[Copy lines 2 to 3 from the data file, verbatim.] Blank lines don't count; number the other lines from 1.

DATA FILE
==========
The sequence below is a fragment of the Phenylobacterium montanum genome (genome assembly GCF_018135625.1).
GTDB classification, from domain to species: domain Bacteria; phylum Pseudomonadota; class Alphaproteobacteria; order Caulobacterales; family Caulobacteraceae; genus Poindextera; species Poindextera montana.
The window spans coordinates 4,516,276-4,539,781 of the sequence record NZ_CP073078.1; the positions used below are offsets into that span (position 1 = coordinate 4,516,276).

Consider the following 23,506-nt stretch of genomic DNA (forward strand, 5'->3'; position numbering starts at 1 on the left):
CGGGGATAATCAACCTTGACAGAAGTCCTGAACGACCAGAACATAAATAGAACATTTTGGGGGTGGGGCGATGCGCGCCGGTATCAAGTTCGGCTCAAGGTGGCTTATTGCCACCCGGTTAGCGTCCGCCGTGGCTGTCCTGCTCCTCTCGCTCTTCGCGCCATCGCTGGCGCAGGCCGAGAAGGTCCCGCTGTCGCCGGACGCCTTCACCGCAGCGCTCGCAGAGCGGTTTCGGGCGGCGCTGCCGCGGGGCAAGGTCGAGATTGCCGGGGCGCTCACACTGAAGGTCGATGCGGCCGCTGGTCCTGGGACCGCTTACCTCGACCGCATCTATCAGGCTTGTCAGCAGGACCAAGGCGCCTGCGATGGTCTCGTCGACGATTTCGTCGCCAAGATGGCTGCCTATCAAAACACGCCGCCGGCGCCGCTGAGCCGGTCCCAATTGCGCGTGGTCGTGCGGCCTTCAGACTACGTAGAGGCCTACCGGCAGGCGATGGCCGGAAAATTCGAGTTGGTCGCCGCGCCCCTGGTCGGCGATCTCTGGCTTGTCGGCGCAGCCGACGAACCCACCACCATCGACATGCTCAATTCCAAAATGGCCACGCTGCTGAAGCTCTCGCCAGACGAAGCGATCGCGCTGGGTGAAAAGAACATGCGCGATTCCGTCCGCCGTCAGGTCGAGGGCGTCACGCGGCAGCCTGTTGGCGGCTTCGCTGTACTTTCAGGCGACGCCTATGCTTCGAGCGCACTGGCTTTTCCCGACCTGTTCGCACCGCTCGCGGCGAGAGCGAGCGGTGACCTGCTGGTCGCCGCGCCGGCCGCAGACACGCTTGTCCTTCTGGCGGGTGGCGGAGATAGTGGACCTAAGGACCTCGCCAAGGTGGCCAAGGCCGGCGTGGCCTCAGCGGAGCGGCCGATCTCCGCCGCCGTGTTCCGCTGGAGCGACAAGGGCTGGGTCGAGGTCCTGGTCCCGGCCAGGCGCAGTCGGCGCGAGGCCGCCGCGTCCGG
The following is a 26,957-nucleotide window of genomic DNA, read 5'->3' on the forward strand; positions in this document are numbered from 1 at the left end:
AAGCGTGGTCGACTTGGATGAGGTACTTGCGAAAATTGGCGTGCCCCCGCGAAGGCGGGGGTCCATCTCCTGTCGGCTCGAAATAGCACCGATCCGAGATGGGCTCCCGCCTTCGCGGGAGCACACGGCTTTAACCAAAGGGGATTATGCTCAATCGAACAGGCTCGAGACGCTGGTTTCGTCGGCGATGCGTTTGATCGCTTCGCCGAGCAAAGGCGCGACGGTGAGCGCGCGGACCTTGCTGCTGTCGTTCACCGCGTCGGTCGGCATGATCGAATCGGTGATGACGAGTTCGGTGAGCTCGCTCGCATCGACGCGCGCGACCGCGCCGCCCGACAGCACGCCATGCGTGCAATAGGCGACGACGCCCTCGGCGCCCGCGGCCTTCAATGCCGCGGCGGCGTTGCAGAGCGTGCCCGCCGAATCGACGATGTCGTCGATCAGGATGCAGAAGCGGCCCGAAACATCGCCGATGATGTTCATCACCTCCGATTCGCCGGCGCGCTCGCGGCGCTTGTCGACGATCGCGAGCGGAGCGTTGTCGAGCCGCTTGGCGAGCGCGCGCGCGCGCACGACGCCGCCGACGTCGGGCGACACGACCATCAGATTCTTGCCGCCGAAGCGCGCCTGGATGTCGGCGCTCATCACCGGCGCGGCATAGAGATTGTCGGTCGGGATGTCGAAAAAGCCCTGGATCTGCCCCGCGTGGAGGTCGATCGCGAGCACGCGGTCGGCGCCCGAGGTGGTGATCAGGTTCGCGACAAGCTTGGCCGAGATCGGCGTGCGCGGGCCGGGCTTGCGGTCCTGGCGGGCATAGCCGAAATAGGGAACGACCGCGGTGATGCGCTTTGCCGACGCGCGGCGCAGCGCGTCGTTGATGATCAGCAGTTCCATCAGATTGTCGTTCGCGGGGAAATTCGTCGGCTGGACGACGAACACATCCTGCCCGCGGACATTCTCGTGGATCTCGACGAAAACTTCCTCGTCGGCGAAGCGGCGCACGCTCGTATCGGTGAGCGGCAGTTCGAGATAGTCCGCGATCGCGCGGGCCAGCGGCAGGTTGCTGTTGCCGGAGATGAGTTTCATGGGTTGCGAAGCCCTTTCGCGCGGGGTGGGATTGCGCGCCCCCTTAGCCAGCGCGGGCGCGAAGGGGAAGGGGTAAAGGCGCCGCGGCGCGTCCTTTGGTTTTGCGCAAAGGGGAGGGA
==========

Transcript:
GTDB classification, from domain to species: domain Bacteria; phylum Pseudomonadota; class Alphaproteobacteria; order Caulobacterales; family Caulobacteraceae; genus Poindextera; species Poindextera montana.
The window spans coordinates 4,516,276-4,539,781 of the sequence record NZ_CP073078.1; the positions used below are offsets into that span (position 1 = coordinate 4,516,276).